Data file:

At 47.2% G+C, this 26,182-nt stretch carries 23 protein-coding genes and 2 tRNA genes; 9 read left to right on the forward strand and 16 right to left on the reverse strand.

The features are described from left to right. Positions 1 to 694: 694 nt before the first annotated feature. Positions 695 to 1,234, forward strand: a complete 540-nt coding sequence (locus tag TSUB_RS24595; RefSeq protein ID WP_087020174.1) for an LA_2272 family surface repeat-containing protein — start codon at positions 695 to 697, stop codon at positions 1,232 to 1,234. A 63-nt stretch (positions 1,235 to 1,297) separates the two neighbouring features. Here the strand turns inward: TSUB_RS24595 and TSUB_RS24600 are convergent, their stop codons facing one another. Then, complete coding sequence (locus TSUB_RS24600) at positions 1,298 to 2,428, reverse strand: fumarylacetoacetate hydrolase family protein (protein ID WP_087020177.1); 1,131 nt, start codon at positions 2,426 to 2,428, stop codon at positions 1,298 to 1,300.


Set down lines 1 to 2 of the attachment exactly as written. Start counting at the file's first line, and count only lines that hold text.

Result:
At 47.2% G+C, this 26,182-nt stretch carries 23 protein-coding genes and 2 tRNA genes; 9 read left to right on the forward strand and 16 right to left on the reverse strand.

The features are described from left to right. Positions 1 to 694: 694 nt before the first annotated feature. Positions 695 to 1,234, forward strand: a complete 540-nt coding sequence (locus tag TSUB_RS24595; RefSeq protein ID WP_087020174.1) for an LA_2272 family surface repeat-containing protein — start codon at positions 695 to 697, stop codon at positions 1,232 to 1,234. A 63-nt stretch (positions 1,235 to 1,297) separates the two neighbouring features. Here the strand turns inward: TSUB_RS24595 and TSUB_RS24600 are convergent, their stop codons facing one another. Then, complete coding sequence (locus TSUB_RS24600) at positions 1,298 to 2,428, reverse strand: fumarylacetoacetate hydrolase family protein (protein ID WP_087020177.1); 1,131 nt, start codon at positions 2,426 to 2,428, stop codon at positions 1,298 to 1,300.